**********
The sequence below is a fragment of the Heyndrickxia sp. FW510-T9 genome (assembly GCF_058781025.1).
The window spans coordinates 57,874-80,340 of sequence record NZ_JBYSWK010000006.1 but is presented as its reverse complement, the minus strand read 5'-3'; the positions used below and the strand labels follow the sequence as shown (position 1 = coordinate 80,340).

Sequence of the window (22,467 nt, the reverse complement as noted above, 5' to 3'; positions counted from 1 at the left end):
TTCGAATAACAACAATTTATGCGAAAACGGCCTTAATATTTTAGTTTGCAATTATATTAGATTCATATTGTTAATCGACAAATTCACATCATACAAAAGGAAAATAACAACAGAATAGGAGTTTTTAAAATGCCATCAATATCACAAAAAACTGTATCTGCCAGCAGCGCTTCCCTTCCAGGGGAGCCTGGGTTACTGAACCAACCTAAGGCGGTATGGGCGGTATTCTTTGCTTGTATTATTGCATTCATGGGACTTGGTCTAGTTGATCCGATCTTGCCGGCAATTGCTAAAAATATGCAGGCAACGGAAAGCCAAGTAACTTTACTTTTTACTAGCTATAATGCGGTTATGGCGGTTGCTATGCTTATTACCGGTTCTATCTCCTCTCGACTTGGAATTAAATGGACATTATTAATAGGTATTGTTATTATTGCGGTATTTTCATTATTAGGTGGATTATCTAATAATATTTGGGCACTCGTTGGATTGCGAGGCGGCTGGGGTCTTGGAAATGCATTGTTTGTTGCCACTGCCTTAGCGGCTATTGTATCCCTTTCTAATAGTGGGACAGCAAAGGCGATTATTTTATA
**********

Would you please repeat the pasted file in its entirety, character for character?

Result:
The sequence below is a fragment of the Heyndrickxia sp. FW510-T9 genome (assembly GCF_058781025.1).
The window spans coordinates 57,874-80,340 of sequence record NZ_JBYSWK010000006.1 but is presented as its reverse complement, the minus strand read 5'-3'; the positions used below and the strand labels follow the sequence as shown (position 1 = coordinate 80,340).

Sequence of the window (22,467 nt, the reverse complement as noted above, 5' to 3'; positions counted from 1 at the left end):
TTCGAATAACAACAATTTATGCGAAAACGGCCTTAATATTTTAGTTTGCAATTATATTAGATTCATATTGTTAATCGACAAATTCACATCATACAAAAGGAAAATAACAACAGAATAGGAGTTTTTAAAATGCCATCAATATCACAAAAAACTGTATCTGCCAGCAGCGCTTCCCTTCCAGGGGAGCCTGGGTTACTGAACCAACCTAAGGCGGTATGGGCGGTATTCTTTGCTTGTATTATTGCATTCATGGGACTTGGTCTAGTTGATCCGATCTTGCCGGCAATTGCTAAAAATATGCAGGCAACGGAAAGCCAAGTAACTTTACTTTTTACTAGCTATAATGCGGTTATGGCGGTTGCTATGCTTATTACCGGTTCTATCTCCTCTCGACTTGGAATTAAATGGACATTATTAATAGGTATTGTTATTATTGCGGTATTTTCATTATTAGGTGGATTATCTAATAATATTTGGGCACTCGTTGGATTGCGAGGCGGCTGGGGTCTTGGAAATGCATTGTTTGTTGCCACTGCCTTAGCGGCTATTGTATCCCTTTCTAATAGTGGGACAGCAAAGGCGATTATTTTATA